Take the 2-minute tour ×
Physics Stack Exchange is a question and answer site for active researchers, academics and students of physics. It's 100% free, no registration required.

A long time ago I was told that the universe is finite. The provided "proof" (or reasoning), known as Olbers' paradox, was that on infinite universe there would be an infinite number of stars, and that an infinite number of stars in night sky would make the sky bright.

I guess this sounds reasonable, but I have some doubts. If we assume that universe really is infinite and that it has infinite number of stars spread somewhat uniformly on the space, how would one prove (or disprove!) that the night sky really would be bright? What assumptions one would need to make on the way constructing the proof?

I am not looking for a "correct" answer but how to approach the claim mathematically.

share|improve this question

migrated from math.stackexchange.com Oct 9 '13 at 11:42

This question came from our site for people studying math at any level and professionals in related fields.

3  
en.wikipedia.org/wiki/Olbers'_paradox –  Tom Cooney Oct 9 '13 at 10:21
1  
I actually thought the last line would keep the question on MSE. –  user30793 Oct 9 '13 at 11:50
    
Title question (v4) has possible duplicates: physics.stackexchange.com/q/24017/2451 and links therein. Question (v4) in main body is possible duplicate of Olbers' paradox, see physics.stackexchange.com/q/11014/2451 , physics.stackexchange.com/q/46353/2451 and links therein. –  Qmechanic Oct 9 '13 at 11:57
    
see physics.stackexchange.com/q/25076 (but note that most of the answers are wrong) –  Ben Crowell Oct 9 '13 at 14:41
    
This is silly. I did not ask if the universe is finite or not. I placed a question to formalize the argument I got. Then it got migrated to physics and seems getting closed as a duplicate with pointers to questions that address totally different subject. And the last sentence should make it crystal clear what the question is about. –  user30793 Oct 9 '13 at 15:53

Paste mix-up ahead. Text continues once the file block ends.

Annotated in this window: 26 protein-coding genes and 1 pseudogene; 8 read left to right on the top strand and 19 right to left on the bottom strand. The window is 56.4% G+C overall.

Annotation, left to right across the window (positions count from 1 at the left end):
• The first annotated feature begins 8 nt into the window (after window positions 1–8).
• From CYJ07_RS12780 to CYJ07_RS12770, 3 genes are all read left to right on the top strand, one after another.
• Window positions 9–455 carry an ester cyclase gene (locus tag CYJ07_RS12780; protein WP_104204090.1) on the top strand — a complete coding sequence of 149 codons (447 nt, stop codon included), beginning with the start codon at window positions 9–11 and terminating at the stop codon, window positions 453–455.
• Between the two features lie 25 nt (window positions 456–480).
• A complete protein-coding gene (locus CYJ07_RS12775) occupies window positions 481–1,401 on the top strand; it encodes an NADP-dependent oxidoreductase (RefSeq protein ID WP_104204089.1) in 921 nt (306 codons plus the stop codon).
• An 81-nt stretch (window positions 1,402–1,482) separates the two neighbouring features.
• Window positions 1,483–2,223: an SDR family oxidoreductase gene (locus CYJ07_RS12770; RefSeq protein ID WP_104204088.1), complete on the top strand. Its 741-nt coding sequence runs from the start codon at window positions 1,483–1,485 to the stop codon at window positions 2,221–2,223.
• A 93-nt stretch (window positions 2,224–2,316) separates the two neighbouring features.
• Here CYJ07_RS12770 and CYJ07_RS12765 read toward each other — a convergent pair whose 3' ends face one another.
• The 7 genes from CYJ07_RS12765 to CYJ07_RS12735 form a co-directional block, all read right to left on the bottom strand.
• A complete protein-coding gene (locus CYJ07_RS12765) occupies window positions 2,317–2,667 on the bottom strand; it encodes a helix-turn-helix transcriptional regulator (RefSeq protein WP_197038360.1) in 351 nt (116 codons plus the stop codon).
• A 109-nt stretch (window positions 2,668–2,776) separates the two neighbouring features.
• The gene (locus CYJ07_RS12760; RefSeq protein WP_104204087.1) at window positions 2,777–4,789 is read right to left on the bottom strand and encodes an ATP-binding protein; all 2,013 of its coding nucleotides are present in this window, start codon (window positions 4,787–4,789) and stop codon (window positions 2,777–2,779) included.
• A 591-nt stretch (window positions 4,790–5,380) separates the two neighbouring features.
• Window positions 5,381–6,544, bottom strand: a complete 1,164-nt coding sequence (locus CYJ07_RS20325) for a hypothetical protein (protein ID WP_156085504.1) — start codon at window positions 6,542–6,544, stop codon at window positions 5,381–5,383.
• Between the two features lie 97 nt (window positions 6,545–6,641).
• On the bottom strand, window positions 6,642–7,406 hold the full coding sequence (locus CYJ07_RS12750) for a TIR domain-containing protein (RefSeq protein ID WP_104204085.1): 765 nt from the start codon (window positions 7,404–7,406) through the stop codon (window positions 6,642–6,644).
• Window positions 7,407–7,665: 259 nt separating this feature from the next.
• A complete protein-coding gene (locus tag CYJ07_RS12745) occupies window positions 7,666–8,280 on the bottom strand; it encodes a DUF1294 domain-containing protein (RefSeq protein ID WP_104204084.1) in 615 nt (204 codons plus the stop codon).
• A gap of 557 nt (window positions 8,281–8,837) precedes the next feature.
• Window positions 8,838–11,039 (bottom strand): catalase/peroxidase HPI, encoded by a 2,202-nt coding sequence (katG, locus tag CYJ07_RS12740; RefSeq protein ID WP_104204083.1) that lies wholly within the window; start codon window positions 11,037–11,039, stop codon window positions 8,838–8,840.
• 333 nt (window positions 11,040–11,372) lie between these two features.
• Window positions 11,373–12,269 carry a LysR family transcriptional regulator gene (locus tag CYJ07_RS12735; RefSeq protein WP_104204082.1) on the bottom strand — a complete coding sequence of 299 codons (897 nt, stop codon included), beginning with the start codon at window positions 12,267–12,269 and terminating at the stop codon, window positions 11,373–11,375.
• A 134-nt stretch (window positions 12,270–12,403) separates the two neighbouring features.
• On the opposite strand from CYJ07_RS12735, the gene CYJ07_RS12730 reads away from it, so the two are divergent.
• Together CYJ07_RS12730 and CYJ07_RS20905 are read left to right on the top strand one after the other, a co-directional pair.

4 Answers 4

I have nothing to say about the (possible) infinity of the universe; however, it is the case that infinitely many stars distributed uniformly will create infinite brightness at any point.

Let's throw away all the real physical facts about stars, and make the (incorrect, but good enough for now) assumption that the universe is an infinite volume with some 'star' distributed uniformly throughout it. So there is a uniform 'brightness field' which I'll denote by $\phi$.

Now suppose we are standing at the point $\mathbf 0$. How much brightness are we getting from a small volume $dV$ at a distance $r$ from us? Well, the small volume is emitting light rays at an intensity of $\phi dV$, but as you get further away (say, at a distance $s$) from the volume, the light rays are spread over the surface of a sphere of radius $s$. The surface area of a sphere of radius $s$ is proportional to $s^2$, so the light intensity due to the volume at a point a distance $r$ away from the volume is proportional to $\frac{1}{r^2}$.

So the volume $dV$ contributes a brightness of $\frac{C}{r^2}dV$ to the total brightness, where $C$ is some constant, and $r$ is the distance of the small volume from $\mathbf 0$. We are now in a position to integrate over a large sphere of radius $R$ to get the brightness due to all the 'stars' at a distance less than $R$ from us:

\begin{align} \textrm{Total brightness at distance less than $R$} &= C\int_{|\mathbf x|<R}\frac1{|\mathbf x|^2}dV\\ &=C\int_0^{2\pi}d\phi\int_0^\pi \sin(\theta)d\theta\int_0^R\frac1{r^2}\times r^2dr\\ &=C\times4\pi\int_0^R dr=4\pi CR \end{align}

So the brightness due to the stars in a sphere of radius $R$ is proportional to $R$. Clearly, if we make $R$ infinitely large, the brightness will become infinitely large as well.

Of course, this ignores several physical realities, such as the expansion of the universe, the geometry of space-time, etc. But that is, at least, the mathematical justification for your friend's claim.

share|improve this answer
    
just assuming it i don't know much about this topic but can it be possible that the light coming from distance star's are affected by the gravity of possible black hole's in their path and deflect them away from earth –  Akash Oct 9 '13 at 14:36